to think that "The Undateables" is voyeuristic and wrong?

(215 Posts)
Bogeyface Tue 22-Jan-13 00:39:19

I have only watched part of one show as H put it on, I watched some of it and left the room in disgust. Am posting this as a trailer just reminded me.

Last week a young man with ASD was on there, and because he didnt understand how to behave or what to do when connecting with other people, his mum had texted him some tips. He memorised them and then did his best. It was horrible. He got it very wrong at times, and my heart went out to him because he was trying so hard. He was on a date with a young lady with learning issues and they were struggling to relate to each other.

Now dont get me wrong, I think that any programme that highlights the difficulties that anyone with (forgive me) "difficulities" faces is a good thing, but this wasnt presented like that. It was, to me at least, presented as "lets laugh at the thickos"

I have a son with cerebal palsy who I thought for years would never have an adult relationshp, so I accept that I may be very biased, but it just feels very wrong to me. Not the concept so much as the presentation.

PS DS is about to move in with his NT GF, who is wonderful and adores him but she doesnt take excuses and has taken him from a "I cant help it, I am disabled" teen into a "I am disabled, but thats your problem not mine" adult smile

TheSmallClanger Sun 12-Jan-14 16:48:27

I watched this for the first time this week. The only nagging doubt I had was about Daniel, and whether any pressure was put on he or the girl he saw (sorry, can't remember her name).

Mary was fab, wasn't she?

nkf Sun 12-Jan-14 15:54:30

I think people often have no idea of the effect being on a TV show will have on their lives. Or what a TV crew can do when they film or the editor can do later. How even the choice of music or the style of the credits can affect how you are presented. Not understanding that has nothing to do with disability or intelligence. As far as I'm aware, none of the participiants of the Undateables have complained about their treatment whereas I understand some of the people on Benefits St have.

As to whether it's voyeuristic or exploitative, I think you can watch it with those sentiments in mind or you can see something else. I don't think it was made to be exploitative. It seems calm and thoughtful and respectful to me. But how it's viewed with vary from person to person.

pigletmania Sun 12-Jan-14 15:40:31

Owlady I wasent specifically aiming at you just the general gist of some of the posts. The participants of the programme in question seem able to giv their informed consent, I am sure Daniels parentsvwould have talked him through everything before he agreed

Owllady Sun 12-Jan-14 14:58:05

Think delusion might be the wrong word! I am in a very noisy room. I mean i expect it to happen, it would be no surprise
With one of HER peers
Ie. Someone she is equal with/to

Owllady Sun 12-Jan-14 14:56:10

Sorry if i have come accross as treating the contestants like children, i didnt mean to. I tend to though because it could be my child you know, i didnt mean it patronising
My dd has sld amongst other things, i am not under any delusions that she may have sex with one of her peers and enjoy it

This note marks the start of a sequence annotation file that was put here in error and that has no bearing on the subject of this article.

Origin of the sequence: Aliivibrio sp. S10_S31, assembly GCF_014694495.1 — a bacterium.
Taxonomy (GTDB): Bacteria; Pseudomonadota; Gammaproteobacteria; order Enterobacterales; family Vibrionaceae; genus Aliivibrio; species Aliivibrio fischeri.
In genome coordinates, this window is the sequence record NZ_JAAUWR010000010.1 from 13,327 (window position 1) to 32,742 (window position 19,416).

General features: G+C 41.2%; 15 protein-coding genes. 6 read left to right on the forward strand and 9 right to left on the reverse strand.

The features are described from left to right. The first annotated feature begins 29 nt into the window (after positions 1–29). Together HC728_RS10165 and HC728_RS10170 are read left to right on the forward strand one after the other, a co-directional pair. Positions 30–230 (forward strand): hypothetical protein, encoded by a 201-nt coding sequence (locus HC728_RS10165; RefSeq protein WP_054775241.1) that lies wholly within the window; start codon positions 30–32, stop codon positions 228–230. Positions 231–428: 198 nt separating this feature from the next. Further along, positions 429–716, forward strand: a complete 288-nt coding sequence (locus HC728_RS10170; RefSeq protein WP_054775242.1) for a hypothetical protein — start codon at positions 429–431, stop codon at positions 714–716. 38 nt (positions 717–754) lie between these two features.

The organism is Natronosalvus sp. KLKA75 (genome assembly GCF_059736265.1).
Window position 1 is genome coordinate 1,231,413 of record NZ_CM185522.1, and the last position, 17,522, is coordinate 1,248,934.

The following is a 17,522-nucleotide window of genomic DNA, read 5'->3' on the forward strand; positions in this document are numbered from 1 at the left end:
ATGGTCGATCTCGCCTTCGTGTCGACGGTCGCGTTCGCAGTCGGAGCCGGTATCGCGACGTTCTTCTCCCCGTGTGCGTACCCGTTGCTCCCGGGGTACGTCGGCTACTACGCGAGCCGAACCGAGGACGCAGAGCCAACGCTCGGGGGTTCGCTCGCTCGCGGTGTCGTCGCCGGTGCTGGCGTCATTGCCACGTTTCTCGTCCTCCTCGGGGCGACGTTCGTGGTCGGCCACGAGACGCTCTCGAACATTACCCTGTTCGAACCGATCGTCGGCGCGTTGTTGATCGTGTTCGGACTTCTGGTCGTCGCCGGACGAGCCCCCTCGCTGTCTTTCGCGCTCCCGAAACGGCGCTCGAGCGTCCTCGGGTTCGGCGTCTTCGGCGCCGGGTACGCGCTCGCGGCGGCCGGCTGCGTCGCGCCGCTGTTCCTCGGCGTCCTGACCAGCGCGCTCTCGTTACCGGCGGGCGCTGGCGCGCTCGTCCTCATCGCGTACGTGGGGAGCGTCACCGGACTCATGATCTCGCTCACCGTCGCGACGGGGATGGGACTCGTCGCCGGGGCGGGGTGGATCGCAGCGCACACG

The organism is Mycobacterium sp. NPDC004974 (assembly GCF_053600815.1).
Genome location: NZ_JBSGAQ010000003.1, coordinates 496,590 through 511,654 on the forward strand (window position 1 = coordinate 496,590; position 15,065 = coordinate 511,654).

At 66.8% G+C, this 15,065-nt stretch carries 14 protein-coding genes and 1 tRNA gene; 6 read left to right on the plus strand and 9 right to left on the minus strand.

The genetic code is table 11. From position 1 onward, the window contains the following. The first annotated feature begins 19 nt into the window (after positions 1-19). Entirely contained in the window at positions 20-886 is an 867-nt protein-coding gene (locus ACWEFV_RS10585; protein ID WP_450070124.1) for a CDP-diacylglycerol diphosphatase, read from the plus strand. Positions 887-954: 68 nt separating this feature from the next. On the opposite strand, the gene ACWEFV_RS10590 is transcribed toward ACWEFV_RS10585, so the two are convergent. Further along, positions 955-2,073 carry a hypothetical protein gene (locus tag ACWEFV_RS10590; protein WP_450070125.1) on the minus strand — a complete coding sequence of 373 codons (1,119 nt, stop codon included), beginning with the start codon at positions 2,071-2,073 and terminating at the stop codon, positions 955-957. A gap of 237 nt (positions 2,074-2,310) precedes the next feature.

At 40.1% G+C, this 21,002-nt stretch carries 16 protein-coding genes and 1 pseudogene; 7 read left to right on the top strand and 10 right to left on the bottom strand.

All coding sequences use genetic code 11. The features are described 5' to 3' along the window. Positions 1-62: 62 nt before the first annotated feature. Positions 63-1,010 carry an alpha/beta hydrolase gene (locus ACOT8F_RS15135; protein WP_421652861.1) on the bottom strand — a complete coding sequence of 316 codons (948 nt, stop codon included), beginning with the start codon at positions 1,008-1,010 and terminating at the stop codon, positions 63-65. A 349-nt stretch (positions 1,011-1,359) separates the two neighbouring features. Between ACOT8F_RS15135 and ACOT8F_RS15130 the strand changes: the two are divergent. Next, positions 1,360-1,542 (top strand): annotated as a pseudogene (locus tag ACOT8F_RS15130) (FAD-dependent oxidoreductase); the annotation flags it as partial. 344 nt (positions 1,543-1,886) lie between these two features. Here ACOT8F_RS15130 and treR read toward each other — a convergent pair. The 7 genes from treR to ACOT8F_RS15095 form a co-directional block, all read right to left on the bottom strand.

pigletmania Sun 12-Jan-14 12:59:08

Gosh I know spero some people infantalise disability and are aghast that they have sex! Yes actually, and they date, shock horror, and even worse they want to be in a tv programme about it! Would those people say that programmes such as Dinner Date or others like it, are exploiting and voyeuristic! Yes channel 4 do make some car crash tv, but they ave also made informative and interesting programmes too.

Spero Sun 12-Jan-14 12:03:24

I have had this argument quite a few times on this forum but I am always struck by the refusal of some abled bodied people to want to even consider the issue of disabled people and sexuality.

For e.g. if I had a pound every time an abled bodied person had expressed surprise when I said it is harder to find a relationship when you are physically disabled, I would have nearly £30.

If however I had a pound for every time an abled bodied person had expressed disgust at my disability, in person and on line, I would probably have been able to buy my current house outright.

MrsMiniver Sun 12-Jan-14 10:43:03

I watched it with DD (14) and we were both touched by its humanity and it didn't come across as exploitative at all. It presented the protagonists as warm and lovely people, which isn't the case with most reality TV shows is it? I felt nothing but respect for them and learnt something along the way. Not sure about the title either, but that's a minor point.

pigletmania Sun 12-Jan-14 10:22:29

Exactly spero, it does sound like mostly the problem lies with other non disabled people, not having contact with people who do have disabilities. It's almost putting them in a childlike pigeonhole, they are need to be protected and hidden. Yes there are those who have disabilities who do need to be protected, and who aren't not have the capacity to understand and give consent to being on tv, no they probably would not be in the show. So far all the people in the show seem like they have the capacity to understand and give consent

Spero Sun 12-Jan-14 09:50:14

I agree with piglet mania, and I see that i did in 2013 as well!

Sad that disabled people wanting to find love is seen by some people as 'disgusting' and a 'freak show'.

Yes, Channel 4 may well be playing on that angle; I note with sadness how they fucked up Wife Swap over the years. But these people have agreed and consented to be on the show. They want to share their stories.

I really wonder why some able bodied people feel such deep unease about this. It is probably because most of them have no daily contact with disabled peopled. I am probably the only disabled person most of my abled bodied friends know, apart from elderly relatives who are disabled by age related conditions.

PeriodFeatures Sat 11-Jan-14 23:05:44